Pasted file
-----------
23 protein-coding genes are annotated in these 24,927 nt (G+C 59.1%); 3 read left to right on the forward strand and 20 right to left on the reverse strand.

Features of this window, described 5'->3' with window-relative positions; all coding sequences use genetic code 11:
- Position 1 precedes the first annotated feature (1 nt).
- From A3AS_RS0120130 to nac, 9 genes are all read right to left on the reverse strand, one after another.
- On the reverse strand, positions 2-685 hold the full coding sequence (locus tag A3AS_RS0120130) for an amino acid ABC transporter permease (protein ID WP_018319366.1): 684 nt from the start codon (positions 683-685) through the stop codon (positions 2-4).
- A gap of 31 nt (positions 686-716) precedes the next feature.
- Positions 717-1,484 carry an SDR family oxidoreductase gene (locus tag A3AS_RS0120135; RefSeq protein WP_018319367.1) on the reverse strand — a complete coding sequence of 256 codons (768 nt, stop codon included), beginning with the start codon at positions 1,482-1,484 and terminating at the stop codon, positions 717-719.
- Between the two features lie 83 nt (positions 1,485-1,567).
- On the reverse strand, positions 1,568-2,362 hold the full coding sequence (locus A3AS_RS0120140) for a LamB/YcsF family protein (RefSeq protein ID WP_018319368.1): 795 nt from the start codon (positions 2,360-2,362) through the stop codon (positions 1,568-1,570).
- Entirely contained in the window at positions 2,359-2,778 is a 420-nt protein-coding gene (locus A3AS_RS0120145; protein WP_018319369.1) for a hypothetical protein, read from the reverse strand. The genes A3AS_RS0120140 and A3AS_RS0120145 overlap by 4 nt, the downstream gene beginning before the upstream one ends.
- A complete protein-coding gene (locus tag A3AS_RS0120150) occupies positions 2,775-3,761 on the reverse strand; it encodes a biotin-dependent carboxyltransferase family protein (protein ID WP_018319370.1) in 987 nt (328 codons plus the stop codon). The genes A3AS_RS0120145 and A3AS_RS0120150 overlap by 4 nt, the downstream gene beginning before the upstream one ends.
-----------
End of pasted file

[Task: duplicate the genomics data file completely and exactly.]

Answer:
23 protein-coding genes are annotated in these 24,927 nt (G+C 59.1%); 3 read left to right on the forward strand and 20 right to left on the reverse strand.

Features of this window, described 5'->3' with window-relative positions; all coding sequences use genetic code 11:
- Position 1 precedes the first annotated feature (1 nt).
- From A3AS_RS0120130 to nac, 9 genes are all read right to left on the reverse strand, one after another.
- On the reverse strand, positions 2-685 hold the full coding sequence (locus tag A3AS_RS0120130) for an amino acid ABC transporter permease (protein ID WP_018319366.1): 684 nt from the start codon (positions 683-685) through the stop codon (positions 2-4).
- A gap of 31 nt (positions 686-716) precedes the next feature.
- Positions 717-1,484 carry an SDR family oxidoreductase gene (locus tag A3AS_RS0120135; RefSeq protein WP_018319367.1) on the reverse strand — a complete coding sequence of 256 codons (768 nt, stop codon included), beginning with the start codon at positions 1,482-1,484 and terminating at the stop codon, positions 717-719.
- Between the two features lie 83 nt (positions 1,485-1,567).
- On the reverse strand, positions 1,568-2,362 hold the full coding sequence (locus A3AS_RS0120140) for a LamB/YcsF family protein (RefSeq protein ID WP_018319368.1): 795 nt from the start codon (positions 2,360-2,362) through the stop codon (positions 1,568-1,570).
- Entirely contained in the window at positions 2,359-2,778 is a 420-nt protein-coding gene (locus A3AS_RS0120145; protein WP_018319369.1) for a hypothetical protein, read from the reverse strand. The genes A3AS_RS0120140 and A3AS_RS0120145 overlap by 4 nt, the downstream gene beginning before the upstream one ends.
- A complete protein-coding gene (locus tag A3AS_RS0120150) occupies positions 2,775-3,761 on the reverse strand; it encodes a biotin-dependent carboxyltransferase family protein (protein ID WP_018319370.1) in 987 nt (328 codons plus the stop codon). The genes A3AS_RS0120145 and A3AS_RS0120150 overlap by 4 nt, the downstream gene beginning before the upstream one ends.